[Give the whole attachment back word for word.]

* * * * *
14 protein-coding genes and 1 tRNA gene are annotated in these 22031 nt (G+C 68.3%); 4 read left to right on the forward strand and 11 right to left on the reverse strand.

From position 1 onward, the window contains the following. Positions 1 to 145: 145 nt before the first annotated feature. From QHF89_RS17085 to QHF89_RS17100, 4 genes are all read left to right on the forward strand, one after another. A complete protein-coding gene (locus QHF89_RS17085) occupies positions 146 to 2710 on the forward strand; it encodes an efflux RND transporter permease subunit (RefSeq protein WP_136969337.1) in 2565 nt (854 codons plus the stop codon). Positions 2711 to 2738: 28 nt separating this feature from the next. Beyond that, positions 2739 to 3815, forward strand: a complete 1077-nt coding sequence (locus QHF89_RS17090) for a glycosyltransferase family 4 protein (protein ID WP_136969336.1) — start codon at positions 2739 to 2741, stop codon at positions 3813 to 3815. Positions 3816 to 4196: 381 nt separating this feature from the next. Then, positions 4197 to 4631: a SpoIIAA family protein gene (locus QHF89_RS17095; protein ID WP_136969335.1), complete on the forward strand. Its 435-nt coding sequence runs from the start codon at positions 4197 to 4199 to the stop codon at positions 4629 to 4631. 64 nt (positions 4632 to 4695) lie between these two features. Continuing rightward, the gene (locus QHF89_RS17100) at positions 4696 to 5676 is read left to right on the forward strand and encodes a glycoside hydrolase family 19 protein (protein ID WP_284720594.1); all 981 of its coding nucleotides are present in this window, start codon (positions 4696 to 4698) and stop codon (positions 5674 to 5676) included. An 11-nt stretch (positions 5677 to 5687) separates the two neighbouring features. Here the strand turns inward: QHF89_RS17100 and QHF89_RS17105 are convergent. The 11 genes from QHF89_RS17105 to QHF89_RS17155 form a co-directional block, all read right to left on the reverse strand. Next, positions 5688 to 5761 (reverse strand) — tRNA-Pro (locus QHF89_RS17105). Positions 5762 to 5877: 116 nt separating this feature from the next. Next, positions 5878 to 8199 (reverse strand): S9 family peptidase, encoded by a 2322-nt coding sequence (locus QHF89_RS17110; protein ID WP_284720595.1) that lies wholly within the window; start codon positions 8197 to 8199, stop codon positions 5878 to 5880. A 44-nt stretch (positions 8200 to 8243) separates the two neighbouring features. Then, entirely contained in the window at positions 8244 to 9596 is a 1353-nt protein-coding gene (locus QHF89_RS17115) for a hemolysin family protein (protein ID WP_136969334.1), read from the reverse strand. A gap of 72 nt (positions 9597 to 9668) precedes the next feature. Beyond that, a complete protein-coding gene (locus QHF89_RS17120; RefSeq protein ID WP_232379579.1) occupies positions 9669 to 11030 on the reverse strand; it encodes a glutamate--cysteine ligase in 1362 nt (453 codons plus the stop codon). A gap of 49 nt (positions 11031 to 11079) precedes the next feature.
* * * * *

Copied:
14 protein-coding genes and 1 tRNA gene are annotated in these 22031 nt (G+C 68.3%); 4 read left to right on the forward strand and 11 right to left on the reverse strand.

From position 1 onward, the window contains the following. Positions 1 to 145: 145 nt before the first annotated feature. From QHF89_RS17085 to QHF89_RS17100, 4 genes are all read left to right on the forward strand, one after another. A complete protein-coding gene (locus QHF89_RS17085) occupies positions 146 to 2710 on the forward strand; it encodes an efflux RND transporter permease subunit (RefSeq protein WP_136969337.1) in 2565 nt (854 codons plus the stop codon). Positions 2711 to 2738: 28 nt separating this feature from the next. Beyond that, positions 2739 to 3815, forward strand: a complete 1077-nt coding sequence (locus QHF89_RS17090) for a glycosyltransferase family 4 protein (protein ID WP_136969336.1) — start codon at positions 2739 to 2741, stop codon at positions 3813 to 3815. Positions 3816 to 4196: 381 nt separating this feature from the next. Then, positions 4197 to 4631: a SpoIIAA family protein gene (locus QHF89_RS17095; protein ID WP_136969335.1), complete on the forward strand. Its 435-nt coding sequence runs from the start codon at positions 4197 to 4199 to the stop codon at positions 4629 to 4631. 64 nt (positions 4632 to 4695) lie between these two features. Continuing rightward, the gene (locus QHF89_RS17100) at positions 4696 to 5676 is read left to right on the forward strand and encodes a glycoside hydrolase family 19 protein (protein ID WP_284720594.1); all 981 of its coding nucleotides are present in this window, start codon (positions 4696 to 4698) and stop codon (positions 5674 to 5676) included. An 11-nt stretch (positions 5677 to 5687) separates the two neighbouring features. Here the strand turns inward: QHF89_RS17100 and QHF89_RS17105 are convergent. The 11 genes from QHF89_RS17105 to QHF89_RS17155 form a co-directional block, all read right to left on the reverse strand. Next, positions 5688 to 5761 (reverse strand) — tRNA-Pro (locus QHF89_RS17105). Positions 5762 to 5877: 116 nt separating this feature from the next. Next, positions 5878 to 8199 (reverse strand): S9 family peptidase, encoded by a 2322-nt coding sequence (locus QHF89_RS17110; protein ID WP_284720595.1) that lies wholly within the window; start codon positions 8197 to 8199, stop codon positions 5878 to 5880. A 44-nt stretch (positions 8200 to 8243) separates the two neighbouring features. Then, entirely contained in the window at positions 8244 to 9596 is a 1353-nt protein-coding gene (locus QHF89_RS17115) for a hemolysin family protein (protein ID WP_136969334.1), read from the reverse strand. A gap of 72 nt (positions 9597 to 9668) precedes the next feature. Beyond that, a complete protein-coding gene (locus QHF89_RS17120; RefSeq protein ID WP_232379579.1) occupies positions 9669 to 11030 on the reverse strand; it encodes a glutamate--cysteine ligase in 1362 nt (453 codons plus the stop codon). A gap of 49 nt (positions 11031 to 11079) precedes the next feature.